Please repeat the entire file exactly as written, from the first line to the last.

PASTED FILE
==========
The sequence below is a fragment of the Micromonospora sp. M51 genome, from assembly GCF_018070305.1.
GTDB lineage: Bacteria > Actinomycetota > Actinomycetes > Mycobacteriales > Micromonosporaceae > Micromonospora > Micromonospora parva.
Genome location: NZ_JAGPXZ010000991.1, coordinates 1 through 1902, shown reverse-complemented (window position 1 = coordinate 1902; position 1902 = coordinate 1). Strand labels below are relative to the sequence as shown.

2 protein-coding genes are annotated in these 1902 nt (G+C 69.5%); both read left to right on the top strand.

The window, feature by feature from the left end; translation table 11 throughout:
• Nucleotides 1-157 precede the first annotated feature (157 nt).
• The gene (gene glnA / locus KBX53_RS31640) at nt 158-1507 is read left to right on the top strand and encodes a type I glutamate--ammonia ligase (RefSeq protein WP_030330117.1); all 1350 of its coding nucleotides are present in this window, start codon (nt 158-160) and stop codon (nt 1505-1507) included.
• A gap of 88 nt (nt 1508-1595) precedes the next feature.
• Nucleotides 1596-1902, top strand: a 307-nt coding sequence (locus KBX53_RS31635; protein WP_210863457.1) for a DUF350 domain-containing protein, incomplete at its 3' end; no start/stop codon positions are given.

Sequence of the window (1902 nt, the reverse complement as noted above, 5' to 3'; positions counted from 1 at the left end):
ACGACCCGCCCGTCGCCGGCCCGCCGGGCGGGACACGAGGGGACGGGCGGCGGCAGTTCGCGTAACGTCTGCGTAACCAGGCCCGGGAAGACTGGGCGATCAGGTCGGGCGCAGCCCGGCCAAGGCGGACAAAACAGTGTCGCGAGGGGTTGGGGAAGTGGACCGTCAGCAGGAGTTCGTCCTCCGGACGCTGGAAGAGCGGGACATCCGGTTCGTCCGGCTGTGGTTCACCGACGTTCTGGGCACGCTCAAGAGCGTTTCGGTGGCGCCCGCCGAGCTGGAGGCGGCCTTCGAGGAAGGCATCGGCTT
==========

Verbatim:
The sequence below is a fragment of the Micromonospora sp. M51 genome, from assembly GCF_018070305.1.
GTDB lineage: Bacteria > Actinomycetota > Actinomycetes > Mycobacteriales > Micromonosporaceae > Micromonospora > Micromonospora parva.
Genome location: NZ_JAGPXZ010000991.1, coordinates 1 through 1902, shown reverse-complemented (window position 1 = coordinate 1902; position 1902 = coordinate 1). Strand labels below are relative to the sequence as shown.

2 protein-coding genes are annotated in these 1902 nt (G+C 69.5%); both read left to right on the top strand.

The window, feature by feature from the left end; translation table 11 throughout:
• Nucleotides 1-157 precede the first annotated feature (157 nt).
• The gene (gene glnA / locus KBX53_RS31640) at nt 158-1507 is read left to right on the top strand and encodes a type I glutamate--ammonia ligase (RefSeq protein WP_030330117.1); all 1350 of its coding nucleotides are present in this window, start codon (nt 158-160) and stop codon (nt 1505-1507) included.
• A gap of 88 nt (nt 1508-1595) precedes the next feature.
• Nucleotides 1596-1902, top strand: a 307-nt coding sequence (locus KBX53_RS31635; protein WP_210863457.1) for a DUF350 domain-containing protein, incomplete at its 3' end; no start/stop codon positions are given.

Sequence of the window (1902 nt, the reverse complement as noted above, 5' to 3'; positions counted from 1 at the left end):
ACGACCCGCCCGTCGCCGGCCCGCCGGGCGGGACACGAGGGGACGGGCGGCGGCAGTTCGCGTAACGTCTGCGTAACCAGGCCCGGGAAGACTGGGCGATCAGGTCGGGCGCAGCCCGGCCAAGGCGGACAAAACAGTGTCGCGAGGGGTTGGGGAAGTGGACCGTCAGCAGGAGTTCGTCCTCCGGACGCTGGAAGAGCGGGACATCCGGTTCGTCCGGCTGTGGTTCACCGACGTTCTGGGCACGCTCAAGAGCGTTTCGGTGGCGCCCGCCGAGCTGGAGGCGGCCTTCGAGGAAGGCATCGGCTT